Home Dental 10 steps back to practice – patient workflow – Dentistry Online

10 steps back to practice – patient workflow – Dentistry Online

by adminjay


Kris Leeson and Rob Lewis describe the patient workflow through their practice and explain how to keep patients and the dental team safe.

The introduction of a new standard operating procedure (SOP) on 4 June 2020 outlines how dental practices can begin to see patients again. One of the areas discussed in this document is the way we have created a patient journey. This is a protocol for planning patients’ movements through the practice before, during and after their appointments. This aims to promote social distancing, minimise face-to-face interaction with others, and promote efficient entry and exit of the practice. Thereby maximising patient and staff safety.

Before the patient arrives

Practices should triage patients over the phone by the dental team. Perhaps send photographs of any issues they may have to the practice to help remote treatment planning.

This telephone call is an opportunity to update the patient’s medical history, carry out a COVID-19 risk assessment, and discuss likely treatment options. It is also an opportunity to build rapport with patients not well known to the clinician. And to explain the protocols put in place due to the pandemic.

The FGDP guidance suggests sending patients a ‘digital pre-appointment pack’. This can include things like consent forms for patients to fill out remotely. Time spent in this pre-appointment phase will mean that face-to-face contact can be kept to a minimum during the appointment.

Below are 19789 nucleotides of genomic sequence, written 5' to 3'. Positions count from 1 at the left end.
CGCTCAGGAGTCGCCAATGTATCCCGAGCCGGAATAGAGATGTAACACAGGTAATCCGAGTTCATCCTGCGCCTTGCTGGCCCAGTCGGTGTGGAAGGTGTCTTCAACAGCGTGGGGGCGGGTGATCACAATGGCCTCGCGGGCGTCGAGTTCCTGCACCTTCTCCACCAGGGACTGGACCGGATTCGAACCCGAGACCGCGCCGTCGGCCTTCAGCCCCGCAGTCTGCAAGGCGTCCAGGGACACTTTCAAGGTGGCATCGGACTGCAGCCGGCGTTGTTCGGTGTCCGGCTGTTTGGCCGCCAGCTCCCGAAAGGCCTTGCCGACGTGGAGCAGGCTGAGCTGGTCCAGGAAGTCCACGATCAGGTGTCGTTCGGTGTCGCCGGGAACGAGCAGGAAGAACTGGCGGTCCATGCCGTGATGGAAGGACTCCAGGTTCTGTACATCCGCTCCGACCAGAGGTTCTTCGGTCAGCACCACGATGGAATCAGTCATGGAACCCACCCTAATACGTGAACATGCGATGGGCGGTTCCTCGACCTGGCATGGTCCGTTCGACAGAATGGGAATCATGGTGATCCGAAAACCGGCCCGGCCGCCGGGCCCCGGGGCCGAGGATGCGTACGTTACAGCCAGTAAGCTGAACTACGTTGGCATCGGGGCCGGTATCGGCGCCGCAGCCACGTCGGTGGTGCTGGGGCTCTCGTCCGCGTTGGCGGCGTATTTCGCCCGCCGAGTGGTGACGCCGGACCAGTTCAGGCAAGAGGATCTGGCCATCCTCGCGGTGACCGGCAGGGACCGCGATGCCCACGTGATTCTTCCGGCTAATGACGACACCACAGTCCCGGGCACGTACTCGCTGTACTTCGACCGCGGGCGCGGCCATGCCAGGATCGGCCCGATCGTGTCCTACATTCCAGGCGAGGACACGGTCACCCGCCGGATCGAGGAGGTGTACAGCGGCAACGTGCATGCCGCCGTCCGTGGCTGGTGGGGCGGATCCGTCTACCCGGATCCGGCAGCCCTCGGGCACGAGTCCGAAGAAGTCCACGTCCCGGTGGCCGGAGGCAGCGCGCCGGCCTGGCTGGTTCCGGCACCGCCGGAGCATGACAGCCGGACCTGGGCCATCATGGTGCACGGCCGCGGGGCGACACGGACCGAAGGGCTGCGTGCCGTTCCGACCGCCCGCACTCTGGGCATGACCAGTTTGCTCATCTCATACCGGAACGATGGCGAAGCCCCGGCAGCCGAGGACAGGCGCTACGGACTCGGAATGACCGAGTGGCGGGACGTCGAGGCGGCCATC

Practices should also clear any unnecessary ‘clutter’, such as magazines and plants.

Upon arrival

The reception team should contact the patient on the day of their appointment to repeat the COVID-19 risk assessment. The practice entrance should remain locked.

Patients should contact the practice by telephone when they arrive. The practice may ask them to wait in their car or stand outside the practice, maintaining social distancing. Where this is not practical, dental practices should consider zoning their waiting room. So that patients remain 2m apart from others.

Carefully plan the appointment diary to minimise the total number of patients present in the practice at any given time.

You should see shielded patients who require a face-to-face appointment early in the morning to maximise fallow time from the previous day. Encourage patients not to bring bags or coats into the practice, and to use the bathroom at home before their arrival. They should arrive promptly for their appointment, and not too early.

Patients should only enter the practice when invited to by a member of the dental team. Practices can make it clear that all attendances are by appointment only.

A ‘buddy nurse’ can greet the patient wearing the following PPE:

  • Fluid-resistant surgical mask (FRSM)
  • Visor
  • Waterproof apron
  • Gloves.

Practices may consider the use of a contactless thermometer to record the patient’s temperature, although this is not essential.

The buddy nurse asks the patient to apply hand sanitiser and explains how to do it. Encourage the patient not to touch anything in the practice if possible.

You can then escort the patient to the clinical room (or waiting area as appropriate). The buddy nurse will wipe down surfaces such as hand rails and door handles passed by the patient on their way in.

The appointment

After guiding the patient to the clinic room, the buddy nurse will open the door for the patient. The clinical team will greet the patient.

Again, the buddy nurse will wipe down any surfaces which the patient may have inadvertently touched.

The buddy nurse remains within earshot of the clinical room. Once the appointment is completed, the clinician can call the buddy nurse to open the door for the patient. Remind the patient not to touch anything on their way out.

Leaving the practice